If you’ve seen the posters and print ads for the new animated family film Leap!, there’s something you should know. The advertising, which depicts its lead characters flying through the sky over Paris, suggests a slightly different film from the one you’ll be witnessing. Yes, there is a character who invents makeshift wings, but flying on the apparatus is a very minor subplot. Instead, this is a story about a poor young girl who attends a famous dance academy (in the rest of the world the film is called, more appropriately, Ballerina).
Felicie (Elle Fanning) and her best pal Victor (Nat Wolff) spend their days trying to escape the confines of their country orphanage and make a new life in Paris. Felicie yearns to dance at the Paris Opera Ballet, while the young boy hopes to become an inventor. Soon after arriving, they are separated. The girl finds work assisting a caretaker named Odette (Carly Rae Jepsen) who cleans for a snobby, wealthy local Regine Le Haut (Julie Khaner) and her spoiled daughter, Camille (Maddie Ziegler). When Felicie accidentally finds a ballet school acceptance letter sent to her rival, she pretends to be Camille in order to make her dreams come true.
The story itself is cute, if a bit routine. In fact, it could easily have been produced with a real cast. There are two big and elaborate sequences involving flight. However, this a simple story without fantastic creatures or embellishments, instead delivering a message about pursuing your dreams and following your heart (luckily for our protagonist, becoming a world class dancer and nailing the Grand Jeté move only involves a couple of weeks worth of training). The movie pokes a bit of fun at class structure as well, but for the most part the tone is low-key and understated.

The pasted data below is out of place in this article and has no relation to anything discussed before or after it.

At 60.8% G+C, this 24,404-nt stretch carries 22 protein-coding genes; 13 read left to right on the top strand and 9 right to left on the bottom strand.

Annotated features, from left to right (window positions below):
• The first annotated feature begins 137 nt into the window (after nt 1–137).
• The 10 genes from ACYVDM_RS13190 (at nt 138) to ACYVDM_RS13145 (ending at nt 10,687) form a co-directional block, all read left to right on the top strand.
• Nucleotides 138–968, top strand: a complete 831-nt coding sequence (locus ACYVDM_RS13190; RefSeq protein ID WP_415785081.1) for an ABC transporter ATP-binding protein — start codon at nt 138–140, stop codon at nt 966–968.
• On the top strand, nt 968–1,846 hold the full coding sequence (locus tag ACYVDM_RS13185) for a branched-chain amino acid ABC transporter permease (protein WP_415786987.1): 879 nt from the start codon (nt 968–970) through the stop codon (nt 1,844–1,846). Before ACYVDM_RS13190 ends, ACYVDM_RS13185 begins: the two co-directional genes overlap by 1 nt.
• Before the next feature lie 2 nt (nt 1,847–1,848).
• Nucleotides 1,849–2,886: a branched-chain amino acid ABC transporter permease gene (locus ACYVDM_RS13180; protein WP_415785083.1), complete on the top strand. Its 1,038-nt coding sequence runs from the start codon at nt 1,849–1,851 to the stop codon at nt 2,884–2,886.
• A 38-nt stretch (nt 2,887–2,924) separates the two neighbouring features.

However, it does feature some pretty animation that highlights Parisian locales of the 1880s (including an under-construction Eiffel Tower). The images are vibrant and pretty; even simple shots of a train chugging along the tracks with smoke rising into the frame look quite nice. There are also a couple of funny moments that incorporate freeze frames as Victor describes his adventures while being lost in the city. There are some funny reactions shots, eccentric students and a tongue-in-cheek, climactic dance-off between Felicie and Camille does earn some laughs; they actually stare each other down menacingly while moving around the space using Pointe technique.
There are definitely some flat moments, though. This is a France/Canada co-production and it seems apparent that it may have been originally written in French. Some of the English-language lines and readings come across a little stiff and awkward; there are also some very forced and incongruous jokes. There’s even an out-of-the-blue reference to MC Hammer that is far more bizarre than it is funny. In fact, it’s hard to figure out exactly why anyone would have felt the need to include it.
Overall, there’s no reason for adults to take a chance on Leap!; they’ll find it a bit bland and geared to an adolescent audience. Still, this is perfectly acceptable entertainment for little kids and I’m sure those with an interest in ballet will generally enjoy what they see. It’s not particularly memorable, but it is a warm, genial and at times sweet little film. I may have ranked as a C+ for myself, but if you’re a little kid, it’s probably a solid B.